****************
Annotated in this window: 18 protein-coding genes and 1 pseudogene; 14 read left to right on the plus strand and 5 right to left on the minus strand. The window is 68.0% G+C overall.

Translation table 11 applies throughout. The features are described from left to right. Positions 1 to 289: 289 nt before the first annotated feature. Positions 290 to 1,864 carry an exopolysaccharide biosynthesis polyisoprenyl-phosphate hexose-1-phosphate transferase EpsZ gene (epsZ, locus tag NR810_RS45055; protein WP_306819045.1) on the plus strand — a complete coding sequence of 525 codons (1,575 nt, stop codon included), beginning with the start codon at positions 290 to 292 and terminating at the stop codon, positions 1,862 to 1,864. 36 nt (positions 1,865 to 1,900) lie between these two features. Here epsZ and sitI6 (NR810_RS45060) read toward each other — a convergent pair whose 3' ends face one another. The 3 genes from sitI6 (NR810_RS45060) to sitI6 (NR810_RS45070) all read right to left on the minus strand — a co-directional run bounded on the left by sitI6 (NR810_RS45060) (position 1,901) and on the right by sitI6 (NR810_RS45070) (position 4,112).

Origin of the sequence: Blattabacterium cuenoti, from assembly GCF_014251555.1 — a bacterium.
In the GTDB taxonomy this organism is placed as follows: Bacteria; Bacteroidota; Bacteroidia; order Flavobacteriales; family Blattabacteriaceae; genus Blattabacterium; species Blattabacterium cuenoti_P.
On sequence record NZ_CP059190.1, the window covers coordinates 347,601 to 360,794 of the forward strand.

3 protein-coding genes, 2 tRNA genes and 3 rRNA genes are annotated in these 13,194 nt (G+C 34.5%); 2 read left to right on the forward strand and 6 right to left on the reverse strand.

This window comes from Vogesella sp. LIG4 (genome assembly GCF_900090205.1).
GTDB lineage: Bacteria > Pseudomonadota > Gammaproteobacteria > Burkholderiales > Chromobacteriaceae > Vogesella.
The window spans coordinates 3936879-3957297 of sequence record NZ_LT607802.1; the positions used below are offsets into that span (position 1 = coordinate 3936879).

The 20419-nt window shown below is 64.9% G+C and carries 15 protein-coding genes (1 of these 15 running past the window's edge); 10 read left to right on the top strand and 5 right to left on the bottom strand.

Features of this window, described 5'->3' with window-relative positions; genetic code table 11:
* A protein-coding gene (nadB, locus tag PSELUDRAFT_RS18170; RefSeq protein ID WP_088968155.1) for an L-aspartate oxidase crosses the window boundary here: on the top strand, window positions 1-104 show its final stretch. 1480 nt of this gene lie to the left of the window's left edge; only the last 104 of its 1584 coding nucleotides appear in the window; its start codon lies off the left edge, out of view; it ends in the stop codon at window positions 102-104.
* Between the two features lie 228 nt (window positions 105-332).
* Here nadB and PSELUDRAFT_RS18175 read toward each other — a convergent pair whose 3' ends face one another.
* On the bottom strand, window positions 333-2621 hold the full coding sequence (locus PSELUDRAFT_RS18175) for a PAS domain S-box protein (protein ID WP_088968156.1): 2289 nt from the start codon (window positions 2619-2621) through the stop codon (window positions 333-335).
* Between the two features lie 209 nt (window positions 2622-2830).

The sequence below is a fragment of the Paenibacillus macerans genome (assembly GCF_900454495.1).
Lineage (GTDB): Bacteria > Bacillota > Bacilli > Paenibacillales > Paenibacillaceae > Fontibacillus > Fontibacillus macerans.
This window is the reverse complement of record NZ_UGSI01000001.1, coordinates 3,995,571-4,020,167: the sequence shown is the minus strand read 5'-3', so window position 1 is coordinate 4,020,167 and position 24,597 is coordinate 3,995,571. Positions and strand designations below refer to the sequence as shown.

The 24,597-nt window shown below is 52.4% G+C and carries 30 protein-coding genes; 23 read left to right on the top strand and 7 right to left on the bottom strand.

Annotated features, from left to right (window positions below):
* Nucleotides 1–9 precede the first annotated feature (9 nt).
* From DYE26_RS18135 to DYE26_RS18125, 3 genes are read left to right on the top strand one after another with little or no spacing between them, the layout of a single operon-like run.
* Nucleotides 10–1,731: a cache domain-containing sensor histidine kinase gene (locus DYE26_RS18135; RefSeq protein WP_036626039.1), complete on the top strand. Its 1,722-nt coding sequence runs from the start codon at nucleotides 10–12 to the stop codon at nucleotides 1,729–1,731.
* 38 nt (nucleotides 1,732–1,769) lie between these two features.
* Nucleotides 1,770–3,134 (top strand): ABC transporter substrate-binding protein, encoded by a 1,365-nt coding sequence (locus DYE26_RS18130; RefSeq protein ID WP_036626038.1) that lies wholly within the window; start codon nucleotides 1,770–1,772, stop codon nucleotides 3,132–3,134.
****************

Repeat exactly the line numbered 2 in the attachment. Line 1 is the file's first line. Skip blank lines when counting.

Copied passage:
Translation table 11 applies throughout. The features are described from left to right. Positions 1 to 289: 289 nt before the first annotated feature. Positions 290 to 1,864 carry an exopolysaccharide biosynthesis polyisoprenyl-phosphate hexose-1-phosphate transferase EpsZ gene (epsZ, locus tag NR810_RS45055; protein WP_306819045.1) on the plus strand — a complete coding sequence of 525 codons (1,575 nt, stop codon included), beginning with the start codon at positions 290 to 292 and terminating at the stop codon, positions 1,862 to 1,864. 36 nt (positions 1,865 to 1,900) lie between these two features. Here epsZ and sitI6 (NR810_RS45060) read toward each other — a convergent pair whose 3' ends face one another. The 3 genes from sitI6 (NR810_RS45060) to sitI6 (NR810_RS45070) all read right to left on the minus strand — a co-directional run bounded on the left by sitI6 (NR810_RS45060) (position 1,901) and on the right by sitI6 (NR810_RS45070) (position 4,112).